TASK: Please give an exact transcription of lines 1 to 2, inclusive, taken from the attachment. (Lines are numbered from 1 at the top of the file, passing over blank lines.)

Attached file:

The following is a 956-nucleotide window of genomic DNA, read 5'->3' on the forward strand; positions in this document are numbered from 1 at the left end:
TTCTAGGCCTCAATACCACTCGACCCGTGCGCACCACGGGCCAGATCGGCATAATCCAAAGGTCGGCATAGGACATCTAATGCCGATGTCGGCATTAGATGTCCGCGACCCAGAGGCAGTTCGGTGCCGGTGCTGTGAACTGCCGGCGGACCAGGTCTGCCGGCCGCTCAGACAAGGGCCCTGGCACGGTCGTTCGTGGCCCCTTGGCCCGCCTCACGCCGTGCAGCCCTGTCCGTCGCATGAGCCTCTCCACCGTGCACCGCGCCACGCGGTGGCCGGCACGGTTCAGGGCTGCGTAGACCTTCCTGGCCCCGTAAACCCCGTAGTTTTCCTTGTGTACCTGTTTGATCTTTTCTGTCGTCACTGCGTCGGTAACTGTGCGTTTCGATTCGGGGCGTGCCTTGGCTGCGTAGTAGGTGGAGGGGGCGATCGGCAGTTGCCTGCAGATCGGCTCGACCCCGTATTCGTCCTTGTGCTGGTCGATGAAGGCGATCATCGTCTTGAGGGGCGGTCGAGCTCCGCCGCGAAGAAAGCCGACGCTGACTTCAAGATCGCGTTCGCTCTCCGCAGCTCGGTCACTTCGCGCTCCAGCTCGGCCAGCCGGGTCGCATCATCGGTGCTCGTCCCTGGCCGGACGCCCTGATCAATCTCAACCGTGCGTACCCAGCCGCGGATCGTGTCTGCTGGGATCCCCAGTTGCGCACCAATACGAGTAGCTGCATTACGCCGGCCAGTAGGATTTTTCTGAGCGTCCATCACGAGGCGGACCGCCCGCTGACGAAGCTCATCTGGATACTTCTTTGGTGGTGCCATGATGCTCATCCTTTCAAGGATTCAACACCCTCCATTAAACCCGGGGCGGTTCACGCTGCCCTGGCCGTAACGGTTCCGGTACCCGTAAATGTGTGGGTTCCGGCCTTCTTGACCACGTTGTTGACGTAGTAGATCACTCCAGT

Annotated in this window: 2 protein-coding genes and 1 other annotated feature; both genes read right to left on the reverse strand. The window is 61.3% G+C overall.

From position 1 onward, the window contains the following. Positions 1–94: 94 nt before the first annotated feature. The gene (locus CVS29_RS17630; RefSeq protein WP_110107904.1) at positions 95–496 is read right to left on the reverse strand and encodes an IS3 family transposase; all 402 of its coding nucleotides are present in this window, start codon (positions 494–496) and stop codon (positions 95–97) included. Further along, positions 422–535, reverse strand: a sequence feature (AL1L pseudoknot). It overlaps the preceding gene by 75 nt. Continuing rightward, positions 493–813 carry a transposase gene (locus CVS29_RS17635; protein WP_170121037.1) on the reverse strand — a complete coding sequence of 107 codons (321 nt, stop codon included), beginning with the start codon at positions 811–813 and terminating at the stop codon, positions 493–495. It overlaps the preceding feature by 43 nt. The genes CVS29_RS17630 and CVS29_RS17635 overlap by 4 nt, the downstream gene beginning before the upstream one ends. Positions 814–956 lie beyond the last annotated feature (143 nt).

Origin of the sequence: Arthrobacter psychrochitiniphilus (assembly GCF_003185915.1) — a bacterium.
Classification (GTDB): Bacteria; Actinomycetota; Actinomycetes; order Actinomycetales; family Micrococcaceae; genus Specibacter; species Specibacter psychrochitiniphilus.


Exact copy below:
The following is a 956-nucleotide window of genomic DNA, read 5'->3' on the forward strand; positions in this document are numbered from 1 at the left end:
TTCTAGGCCTCAATACCACTCGACCCGTGCGCACCACGGGCCAGATCGGCATAATCCAAAGGTCGGCATAGGACATCTAATGCCGATGTCGGCATTAGATGTCCGCGACCCAGAGGCAGTTCGGTGCCGGTGCTGTGAACTGCCGGCGGACCAGGTCTGCCGGCCGCTCAGACAAGGGCCCTGGCACGGTCGTTCGTGGCCCCTTGGCCCGCCTCACGCCGTGCAGCCCTGTCCGTCGCATGAGCCTCTCCACCGTGCACCGCGCCACGCGGTGGCCGGCACGGTTCAGGGCTGCGTAGACCTTCCTGGCCCCGTAAACCCCGTAGTTTTCCTTGTGTACCTGTTTGATCTTTTCTGTCGTCACTGCGTCGGTAACTGTGCGTTTCGATTCGGGGCGTGCCTTGGCTGCGTAGTAGGTGGAGGGGGCGATCGGCAGTTGCCTGCAGATCGGCTCGACCCCGTATTCGTCCTTGTGCTGGTCGATGAAGGCGATCATCGTCTTGAGGGGCGGTCGAGCTCCGCCGCGAAGAAAGCCGACGCTGACTTCAAGATCGCGTTCGCTCTCCGCAGCTCGGTCACTTCGCGCTCCAGCTCGGCCAGCCGGGTCGCATCATCGGTGCTCGTCCCTGGCCGGACGCCCTGATCAATCTCAACCGTGCGTACCCAGCCGCGGATCGTGTCTGCTGGGATCCCCAGTTGCGCACCAATACGAGTAGCTGCATTACGCCGGCCAGTAGGATTTTTCTGAGCGTCCATCACGAGGCGGACCGCCCGCTGACGAAGCTCATCTGGATACTTCTTTGGTGGTGCCATGATGCTCATCCTTTCAAGGATTCAACACCCTCCATTAAACCCGGGGCGGTTCACGCTGCCCTGGCCGTAACGGTTCCGGTACCCGTAAATGTGTGGGTTCCGGCCTTCTTGACCACGTTGTTGACGTAGTAGATCACTCCAGT